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Producers slash run rates across the production chain

by ChemOrbis Editorial Team -
  • 07/06/2012 (09:07)
In Asia and Europe, many producers have slashed their operating rates across the production chain in an attempt to bring supply back into balance with persistently sluggish demand while both monomer and polymer prices continue to lose considerable ground on a weekly basis. Numerous cracker operators as well as downstream producers are reporting lowering their run rates these days one after another.

Recent news about cutting run rates has been particularly obvious in Asia. The decision to lower operating rates has come on top of several existing shutdowns for scheduled and unscheduled maintenance. Taiwan’s Formosa reported cutting its operating rates at its three crackers with a total capacity of around three million tons of ethylene and one and half million tons of propylene per year to 80% until June 20. The producer had initially reduced its rates to 90% in early May. South Korea’s YNCC also decided to run its three crackers with a total capacity of 1,910,000 tons/year of ethylene and 970,000 tons/year of propylene at 90% for a month. South Korea’s SK Innovations also reduced its run rates to 70% at its No 1 cracker with 140,000 tons/year propylene capacity.

For PP and PE production news updates, please see:

PP Production News

PE Production News

Japan’s Mitsubishi was considering lowering its operating rates to 80-90% at its No 2 cracker with an ethylene capacity of 476,000 tons in June for a month. Another Japanese producer, Showa Denka, also delayed the restart of its 695,000 tons/year cracker to mid June. Malaysian Titan also reported lowering its operating rates at its 442,000 tons/year No 1 cracker to 90%. The crackers respectively have propylene production capacities of 160,000 tons/year and 260,000 tons/year. A Thai producer, IRPC, was also mulling over lowering its run rates by 15-20% at its 312,000 tons/year propylene plant in June.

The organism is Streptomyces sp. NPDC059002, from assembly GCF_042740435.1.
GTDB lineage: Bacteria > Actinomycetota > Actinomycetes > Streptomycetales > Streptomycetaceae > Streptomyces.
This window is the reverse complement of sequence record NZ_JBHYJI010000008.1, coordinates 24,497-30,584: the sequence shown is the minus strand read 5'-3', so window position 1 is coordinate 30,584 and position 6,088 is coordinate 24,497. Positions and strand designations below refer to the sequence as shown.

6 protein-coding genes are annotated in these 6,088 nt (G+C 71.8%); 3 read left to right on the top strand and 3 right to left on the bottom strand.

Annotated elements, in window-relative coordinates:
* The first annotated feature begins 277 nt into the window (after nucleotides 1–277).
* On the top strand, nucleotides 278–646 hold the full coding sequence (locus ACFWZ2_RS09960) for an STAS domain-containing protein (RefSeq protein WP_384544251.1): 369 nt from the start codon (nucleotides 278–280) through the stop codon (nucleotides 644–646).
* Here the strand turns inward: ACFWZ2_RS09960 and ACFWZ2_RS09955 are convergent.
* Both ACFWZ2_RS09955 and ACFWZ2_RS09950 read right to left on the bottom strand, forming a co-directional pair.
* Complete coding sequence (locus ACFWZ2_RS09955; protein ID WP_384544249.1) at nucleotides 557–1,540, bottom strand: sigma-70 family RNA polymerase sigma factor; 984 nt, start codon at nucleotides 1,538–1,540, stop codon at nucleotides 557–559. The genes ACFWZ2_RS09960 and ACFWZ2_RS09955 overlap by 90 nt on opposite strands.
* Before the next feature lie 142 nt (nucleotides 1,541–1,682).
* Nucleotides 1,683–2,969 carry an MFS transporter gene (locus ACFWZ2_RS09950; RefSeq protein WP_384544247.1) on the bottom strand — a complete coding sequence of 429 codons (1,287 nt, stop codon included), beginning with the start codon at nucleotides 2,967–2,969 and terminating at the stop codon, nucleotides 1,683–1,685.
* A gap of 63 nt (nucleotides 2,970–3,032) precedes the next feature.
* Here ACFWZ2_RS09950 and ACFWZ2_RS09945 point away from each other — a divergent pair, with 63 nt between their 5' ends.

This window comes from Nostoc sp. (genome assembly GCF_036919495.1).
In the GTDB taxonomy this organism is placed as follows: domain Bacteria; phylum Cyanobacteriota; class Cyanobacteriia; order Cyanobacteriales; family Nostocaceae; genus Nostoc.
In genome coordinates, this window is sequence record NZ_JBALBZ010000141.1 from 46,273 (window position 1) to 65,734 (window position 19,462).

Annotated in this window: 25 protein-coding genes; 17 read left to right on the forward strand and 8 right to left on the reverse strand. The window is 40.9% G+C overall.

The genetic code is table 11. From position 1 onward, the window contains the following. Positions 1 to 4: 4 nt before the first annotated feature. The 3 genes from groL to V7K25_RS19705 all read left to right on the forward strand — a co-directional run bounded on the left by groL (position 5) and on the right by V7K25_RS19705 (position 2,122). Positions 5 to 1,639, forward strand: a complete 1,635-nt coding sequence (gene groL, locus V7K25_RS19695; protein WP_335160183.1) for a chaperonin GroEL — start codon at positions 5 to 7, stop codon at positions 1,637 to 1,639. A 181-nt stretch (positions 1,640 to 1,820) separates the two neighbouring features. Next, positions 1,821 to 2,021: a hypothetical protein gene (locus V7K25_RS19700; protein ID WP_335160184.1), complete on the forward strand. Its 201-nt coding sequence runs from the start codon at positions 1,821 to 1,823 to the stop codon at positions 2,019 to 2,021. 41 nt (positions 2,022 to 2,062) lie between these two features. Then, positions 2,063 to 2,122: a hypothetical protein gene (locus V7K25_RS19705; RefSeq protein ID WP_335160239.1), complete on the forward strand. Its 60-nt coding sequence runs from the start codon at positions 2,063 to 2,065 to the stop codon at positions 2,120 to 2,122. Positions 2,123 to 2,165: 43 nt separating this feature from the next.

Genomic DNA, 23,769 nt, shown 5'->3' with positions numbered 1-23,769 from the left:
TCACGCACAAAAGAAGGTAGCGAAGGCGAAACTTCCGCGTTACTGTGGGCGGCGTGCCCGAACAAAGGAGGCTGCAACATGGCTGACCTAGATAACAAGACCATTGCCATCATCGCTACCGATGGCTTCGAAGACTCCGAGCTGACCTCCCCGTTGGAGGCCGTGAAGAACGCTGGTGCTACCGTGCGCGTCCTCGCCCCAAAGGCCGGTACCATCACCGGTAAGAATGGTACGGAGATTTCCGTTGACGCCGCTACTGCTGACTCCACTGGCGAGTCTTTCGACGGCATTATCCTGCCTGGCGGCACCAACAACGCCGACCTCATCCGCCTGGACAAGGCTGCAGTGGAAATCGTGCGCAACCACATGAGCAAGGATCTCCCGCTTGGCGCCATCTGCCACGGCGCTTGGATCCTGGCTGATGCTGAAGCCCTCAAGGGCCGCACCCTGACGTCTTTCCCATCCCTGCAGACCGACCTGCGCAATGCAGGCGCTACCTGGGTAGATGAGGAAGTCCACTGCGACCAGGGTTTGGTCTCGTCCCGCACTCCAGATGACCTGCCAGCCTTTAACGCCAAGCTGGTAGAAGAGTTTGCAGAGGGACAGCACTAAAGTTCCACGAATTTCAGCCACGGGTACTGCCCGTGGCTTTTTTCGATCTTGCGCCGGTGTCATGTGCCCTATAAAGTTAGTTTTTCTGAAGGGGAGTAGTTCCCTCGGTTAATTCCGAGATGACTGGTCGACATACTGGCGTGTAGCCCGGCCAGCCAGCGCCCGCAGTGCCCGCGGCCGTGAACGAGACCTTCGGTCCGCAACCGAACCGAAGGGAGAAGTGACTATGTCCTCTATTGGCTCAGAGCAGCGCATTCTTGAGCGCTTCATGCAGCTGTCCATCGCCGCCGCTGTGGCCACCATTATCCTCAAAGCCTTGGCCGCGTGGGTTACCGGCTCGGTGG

Downstream, lower operating rates have also been announced. Formosa has recently revealed that they will continue to run their two PP plants in China and Taiwan at 25% capacity due to poor margins. Thailand’s PTT Global Chemical was also considering shutting its 300,000 tons /year LLDPE plant in June due to poor margins. Hong Kong Petrochemical is running its GPPS line at lower rates at its 140,000 tons/year plant while South Korea’s Kumho is planning to reduce its HIPS run rates by 15% this month at its 158,000 tons/year line. Thin demand has also caused Vietnam Polystrene to delay the restart of its 50,000 tons/year HIPS line while the producer is running the GPPS line with same capacity at 50%.

For PVC and PS production news updates, please see:

PVC Production News

PS Production News

In the PVC market, many producers are reducing their operating rates in an effort to combat weak demand while China’s Suzhou already shut its 130,000 tons/year PVC plant on May 30 for ten days for the same reason. Tianjin Dagu has been running its 80,000 tons/year PVC plant at 80% since May 22. Tangshan Sanyou also decided to cut its 300,000 tons/year acetylene based PVC plant’s run rates to 70%. As of May, Vietnam’s TPC Vina reduced its operating rates at its two PVC lines with a total capacity of 190,000 tons/year to 50-60% owing to squeezed margins while the producer was thinking of further run cuts in June if necessary. Likewise, Indonesia’s TPC Indorama reported similar reasons and run rates at its 120,000 tons/year PVC plant.

When looking at Europe, lower run rates are not as widespread as in Asia. There are several planned and unplanned shutdowns at crackers and derivative units while Sabic is reported to be running its cracker in the UK at lower rates due to technical problems. Nevertheless, regional players report that many cracker operators have slashed their operating rates, heard at around 75-80%, in order to adjust to poor demand although they have not confirmed the reports. In the downstream chain, producers are believed to be following suit. An official distributor of a West European PVC producer in Italy said, “We have less availability this month as our supplier has reduced its operating rates due to lethargic demand across Europe.”
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